After the liquid has cooked ten minutes, place the pears into the poaching liquid. Add enough water to barely cover the pears with liquid. Bring back to boil, lower the heat, and simmer, turning occasionally and spooning liquid over the pears, until they are just tender, about 15-20 minutes, depending on the ripeness of the pear. Remove the pears from the poaching liquid. Raise the heat under the poaching liquid to high, and boil until it is reduced by half.
Meanwhile, when the pear halves are cool enough to handle, place them, cut-side down, on a cutting board and make 1/4″ lengthwise vertical slices from the small end almost to the end of the large end of the pear, leaving enough uncut at the large end to hold the half together (see picture). Whip the cream until it forms soft peaks; gently whisk in the yogurt, 1 tablespoon maple syrup, and powdered sugar.
To serve, place one pear half on a dessert plate and gently press to spread out the slices. Pour a tablespoon or two of the reduced poaching liquid over the pears, put a dollup of the whipped cream/yogurt mixure on the side, and garnish with a mint leaf.
The poaching of the pears and reduction of the liquid can be done several hours ahead. Cover the pears with plastic wrap to prevent them from drying out.
These are a favorite in the fall.
If you wish, you can sprinkle chopped, candied pecans over the top of the cooked pancakes (as in the photograph), rather than putting toasted pecans in the batter.
1/2 cup chopped pecans
1 1/4 cups flour
1/4 cup sugar
2 tsp pumpkin pie spice (or 1 tsp cinammon, 1/2 tsp ground ginger, 1/4 tsp ground cloves)
3/4 tsp baking powder
3/4 tsp baking soda
1/2 tsp salt
1 cup buttermilk
2/3 cup canned pumpkin
3 large eggs, separated
2 tbs sugar
3/4 tsp vanilla extract
3 tbs unsalted butter
1. Roughly chop pecans and spread over baking sheet. Bake at 300 degrees 10 – 15 minutes, stirring occasionally, until crisp and lightly browned.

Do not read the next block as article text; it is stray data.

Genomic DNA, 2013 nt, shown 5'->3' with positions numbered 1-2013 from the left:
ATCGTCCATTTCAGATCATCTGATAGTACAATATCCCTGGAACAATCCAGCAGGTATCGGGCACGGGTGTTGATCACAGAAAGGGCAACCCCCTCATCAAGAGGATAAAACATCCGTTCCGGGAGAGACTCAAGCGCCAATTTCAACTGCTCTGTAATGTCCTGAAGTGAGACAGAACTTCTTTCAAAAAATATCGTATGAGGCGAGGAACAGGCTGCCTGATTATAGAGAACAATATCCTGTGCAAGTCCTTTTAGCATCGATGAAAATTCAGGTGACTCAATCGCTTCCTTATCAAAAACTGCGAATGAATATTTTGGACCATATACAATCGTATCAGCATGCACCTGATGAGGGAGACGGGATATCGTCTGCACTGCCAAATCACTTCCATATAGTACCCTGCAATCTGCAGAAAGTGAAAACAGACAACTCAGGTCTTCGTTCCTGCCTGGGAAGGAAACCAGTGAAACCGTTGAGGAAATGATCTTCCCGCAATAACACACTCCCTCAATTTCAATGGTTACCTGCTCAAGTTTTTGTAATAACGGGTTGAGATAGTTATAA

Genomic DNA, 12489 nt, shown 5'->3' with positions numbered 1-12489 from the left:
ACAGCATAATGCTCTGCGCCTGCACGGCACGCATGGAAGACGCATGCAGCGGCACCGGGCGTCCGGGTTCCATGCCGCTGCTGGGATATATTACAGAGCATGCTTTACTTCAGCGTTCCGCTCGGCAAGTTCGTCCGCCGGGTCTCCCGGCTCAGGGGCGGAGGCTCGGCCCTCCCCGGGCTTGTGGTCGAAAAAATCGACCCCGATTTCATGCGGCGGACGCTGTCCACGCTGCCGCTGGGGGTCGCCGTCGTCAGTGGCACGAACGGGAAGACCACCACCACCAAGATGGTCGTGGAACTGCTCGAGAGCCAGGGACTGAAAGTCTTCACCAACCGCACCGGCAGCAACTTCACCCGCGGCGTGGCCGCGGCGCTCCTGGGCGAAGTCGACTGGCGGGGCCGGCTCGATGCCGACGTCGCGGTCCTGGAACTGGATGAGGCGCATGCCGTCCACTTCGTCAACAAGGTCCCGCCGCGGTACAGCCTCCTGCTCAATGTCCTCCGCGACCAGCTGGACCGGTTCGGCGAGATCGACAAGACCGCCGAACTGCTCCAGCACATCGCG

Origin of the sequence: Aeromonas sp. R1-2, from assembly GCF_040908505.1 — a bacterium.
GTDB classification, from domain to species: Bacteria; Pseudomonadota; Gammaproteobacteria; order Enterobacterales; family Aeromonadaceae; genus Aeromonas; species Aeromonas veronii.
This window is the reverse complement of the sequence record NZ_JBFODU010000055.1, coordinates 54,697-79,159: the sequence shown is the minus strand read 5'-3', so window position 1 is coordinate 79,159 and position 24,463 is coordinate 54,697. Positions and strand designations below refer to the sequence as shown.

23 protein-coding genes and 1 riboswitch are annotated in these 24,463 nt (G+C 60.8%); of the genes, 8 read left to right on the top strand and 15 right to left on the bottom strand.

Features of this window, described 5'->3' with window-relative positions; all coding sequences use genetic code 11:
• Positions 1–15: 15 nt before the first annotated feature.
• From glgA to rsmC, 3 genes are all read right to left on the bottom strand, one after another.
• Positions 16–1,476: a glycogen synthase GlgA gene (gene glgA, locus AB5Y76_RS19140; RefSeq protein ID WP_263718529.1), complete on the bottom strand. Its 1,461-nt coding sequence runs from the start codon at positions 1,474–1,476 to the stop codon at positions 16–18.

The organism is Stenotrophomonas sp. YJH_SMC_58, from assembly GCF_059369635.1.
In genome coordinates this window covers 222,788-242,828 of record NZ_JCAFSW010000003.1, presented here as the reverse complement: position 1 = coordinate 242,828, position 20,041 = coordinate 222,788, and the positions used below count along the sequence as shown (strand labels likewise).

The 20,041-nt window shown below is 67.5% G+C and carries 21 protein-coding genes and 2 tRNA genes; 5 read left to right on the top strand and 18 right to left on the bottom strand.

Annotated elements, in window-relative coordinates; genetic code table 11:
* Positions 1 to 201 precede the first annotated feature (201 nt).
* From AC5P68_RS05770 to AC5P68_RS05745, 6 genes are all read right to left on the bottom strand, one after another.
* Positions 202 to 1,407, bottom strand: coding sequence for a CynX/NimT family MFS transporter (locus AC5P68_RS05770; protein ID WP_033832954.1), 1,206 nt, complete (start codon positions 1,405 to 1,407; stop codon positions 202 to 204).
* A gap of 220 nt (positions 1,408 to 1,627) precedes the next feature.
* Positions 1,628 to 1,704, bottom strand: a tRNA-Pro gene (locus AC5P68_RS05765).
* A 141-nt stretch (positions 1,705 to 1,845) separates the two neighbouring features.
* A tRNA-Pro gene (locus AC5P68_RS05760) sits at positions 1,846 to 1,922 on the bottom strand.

2. In large bowl mix together sugar, spice, baking powder, soda, and salt.
3. Melt butter and set aside.
4. Whisk together buttermilk, pumpkin, egg yolks and vanilla.
5. Stir melted butter into pumpkin mixture and gently fold into dry ingredients.
6. Beat egg whites with 2 tbs sugar to form soft peaks; fold into pumpkin batter with pecans.
7. Lightly butter griddle and heat to medium (350 degrees). Spoon pancake batter onto griddle as cakes a bit less than 4 inches in diameter (they will spread) and cook until they begin to puff and brown lightly on the bottom. Flip for another miute or two, until bottom is lightly browned and cakes are fully cooked. Serve with maple syrup.
Serves 4; about 16-20 pancakes.
|We’ve probably made close to 10,000 of these muffins over the past 12 years. If you can find them, use the small wild blueberries; the large “high bush” berries pop while cooking and leave goey spots in the muffins. Frozen Maine berries (we use Wyman’s when we can’t get fresh) work just as well as fresh, but don’t thaw them prior to mixing them into the batter.|
|3 cups flour
1 cup sugar
4 teaspoons baking powder
1 teaspoon salt
1/4 cup melted butter
1 cup whole milk
grated rind of one orange
2 cups blueberries
Note: you can get a head start on morning muffins the night before by mixing together the dry ingredients and — separately — the eggs, milk, and orange rind. Refrigerate the wet ingredients. In the morning, melt the butter, add to the wet ingredients and follow the recipe for mixing with the dry ingredients and baking.
Yield: 1 dozen large muffins